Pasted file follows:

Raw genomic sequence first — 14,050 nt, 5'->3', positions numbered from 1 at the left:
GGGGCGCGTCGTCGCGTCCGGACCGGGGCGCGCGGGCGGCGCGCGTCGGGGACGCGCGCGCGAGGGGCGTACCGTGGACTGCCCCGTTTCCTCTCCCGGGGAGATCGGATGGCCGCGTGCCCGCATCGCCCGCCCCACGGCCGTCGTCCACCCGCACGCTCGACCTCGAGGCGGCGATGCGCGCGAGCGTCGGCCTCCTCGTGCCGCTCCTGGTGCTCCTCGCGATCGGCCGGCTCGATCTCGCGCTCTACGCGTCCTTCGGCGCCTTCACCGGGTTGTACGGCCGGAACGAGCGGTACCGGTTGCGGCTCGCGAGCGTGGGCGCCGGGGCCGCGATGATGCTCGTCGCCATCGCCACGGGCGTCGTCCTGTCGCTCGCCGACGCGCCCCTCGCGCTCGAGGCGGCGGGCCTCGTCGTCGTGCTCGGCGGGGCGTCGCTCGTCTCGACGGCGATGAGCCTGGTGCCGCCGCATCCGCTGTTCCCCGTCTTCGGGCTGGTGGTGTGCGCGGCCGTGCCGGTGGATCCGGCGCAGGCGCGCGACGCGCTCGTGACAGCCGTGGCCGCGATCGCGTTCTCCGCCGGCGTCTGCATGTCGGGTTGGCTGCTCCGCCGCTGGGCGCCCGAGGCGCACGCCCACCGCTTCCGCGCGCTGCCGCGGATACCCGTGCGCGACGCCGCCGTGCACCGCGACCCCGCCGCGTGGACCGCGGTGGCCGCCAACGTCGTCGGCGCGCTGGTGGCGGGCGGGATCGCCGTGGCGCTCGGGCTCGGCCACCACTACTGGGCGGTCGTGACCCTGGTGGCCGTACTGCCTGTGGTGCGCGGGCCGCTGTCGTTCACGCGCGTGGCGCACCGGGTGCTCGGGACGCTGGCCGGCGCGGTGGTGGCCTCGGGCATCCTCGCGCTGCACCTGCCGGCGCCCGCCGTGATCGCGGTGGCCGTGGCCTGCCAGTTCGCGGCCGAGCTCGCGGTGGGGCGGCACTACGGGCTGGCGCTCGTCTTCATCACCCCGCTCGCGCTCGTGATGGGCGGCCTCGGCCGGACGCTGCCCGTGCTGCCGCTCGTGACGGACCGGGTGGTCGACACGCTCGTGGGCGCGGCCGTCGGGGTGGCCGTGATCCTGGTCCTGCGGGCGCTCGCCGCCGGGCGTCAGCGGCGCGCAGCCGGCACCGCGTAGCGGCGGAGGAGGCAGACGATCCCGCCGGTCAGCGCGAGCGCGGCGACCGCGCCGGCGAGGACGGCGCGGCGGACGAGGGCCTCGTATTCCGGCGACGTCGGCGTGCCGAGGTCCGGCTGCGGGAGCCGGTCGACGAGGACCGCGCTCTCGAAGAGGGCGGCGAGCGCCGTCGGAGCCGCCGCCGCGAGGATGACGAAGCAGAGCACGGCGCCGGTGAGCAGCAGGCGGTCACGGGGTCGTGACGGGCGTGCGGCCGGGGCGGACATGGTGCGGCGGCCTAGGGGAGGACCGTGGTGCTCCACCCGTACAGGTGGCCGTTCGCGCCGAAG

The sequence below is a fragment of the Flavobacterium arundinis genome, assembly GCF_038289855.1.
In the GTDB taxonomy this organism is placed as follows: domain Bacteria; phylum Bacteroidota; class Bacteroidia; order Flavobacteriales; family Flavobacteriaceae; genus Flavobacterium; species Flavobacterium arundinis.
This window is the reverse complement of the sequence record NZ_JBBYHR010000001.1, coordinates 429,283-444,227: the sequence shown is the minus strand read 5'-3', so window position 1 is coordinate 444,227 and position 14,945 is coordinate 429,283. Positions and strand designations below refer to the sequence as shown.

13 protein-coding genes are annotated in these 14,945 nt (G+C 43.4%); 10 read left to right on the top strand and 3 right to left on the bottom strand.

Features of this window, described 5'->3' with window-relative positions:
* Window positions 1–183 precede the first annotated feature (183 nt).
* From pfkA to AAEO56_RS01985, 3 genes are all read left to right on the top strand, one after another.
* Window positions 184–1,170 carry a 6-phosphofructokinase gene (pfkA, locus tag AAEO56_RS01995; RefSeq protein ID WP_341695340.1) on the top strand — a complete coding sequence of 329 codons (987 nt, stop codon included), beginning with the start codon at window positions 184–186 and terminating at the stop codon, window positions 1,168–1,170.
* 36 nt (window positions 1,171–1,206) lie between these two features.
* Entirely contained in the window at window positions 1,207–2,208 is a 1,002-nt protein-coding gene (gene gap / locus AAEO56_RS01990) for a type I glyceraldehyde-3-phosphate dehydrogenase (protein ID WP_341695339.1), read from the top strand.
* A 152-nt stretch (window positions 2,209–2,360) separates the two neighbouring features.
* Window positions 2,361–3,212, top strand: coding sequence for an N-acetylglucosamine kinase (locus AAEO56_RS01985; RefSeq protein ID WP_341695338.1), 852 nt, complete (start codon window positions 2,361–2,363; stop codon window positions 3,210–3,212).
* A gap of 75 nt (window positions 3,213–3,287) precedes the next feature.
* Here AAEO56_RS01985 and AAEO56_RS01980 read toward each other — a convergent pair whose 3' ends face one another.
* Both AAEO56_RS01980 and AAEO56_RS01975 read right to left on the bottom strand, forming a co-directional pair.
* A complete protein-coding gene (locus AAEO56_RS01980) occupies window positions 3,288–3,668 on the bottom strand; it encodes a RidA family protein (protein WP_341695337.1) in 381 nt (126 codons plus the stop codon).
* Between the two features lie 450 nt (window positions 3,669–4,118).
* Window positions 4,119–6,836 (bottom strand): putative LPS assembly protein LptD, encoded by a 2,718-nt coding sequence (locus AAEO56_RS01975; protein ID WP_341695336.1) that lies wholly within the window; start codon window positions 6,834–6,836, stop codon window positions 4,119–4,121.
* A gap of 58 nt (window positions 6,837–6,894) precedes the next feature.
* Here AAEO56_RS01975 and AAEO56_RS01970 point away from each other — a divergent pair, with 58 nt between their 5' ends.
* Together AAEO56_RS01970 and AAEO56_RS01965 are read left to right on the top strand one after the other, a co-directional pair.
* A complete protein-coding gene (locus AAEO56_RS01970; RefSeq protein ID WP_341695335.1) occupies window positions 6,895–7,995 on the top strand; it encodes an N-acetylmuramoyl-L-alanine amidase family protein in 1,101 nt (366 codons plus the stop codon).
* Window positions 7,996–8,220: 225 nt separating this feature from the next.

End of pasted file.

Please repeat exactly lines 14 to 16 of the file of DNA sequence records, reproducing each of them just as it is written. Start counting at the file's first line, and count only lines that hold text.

* Window positions 2,361–3,212, top strand: coding sequence for an N-acetylglucosamine kinase (locus AAEO56_RS01985; RefSeq protein ID WP_341695338.1), 852 nt, complete (start codon window positions 2,361–2,363; stop codon window positions 3,210–3,212).
* A gap of 75 nt (window positions 3,213–3,287) precedes the next feature.
* Here AAEO56_RS01985 and AAEO56_RS01980 read toward each other — a convergent pair whose 3' ends face one another.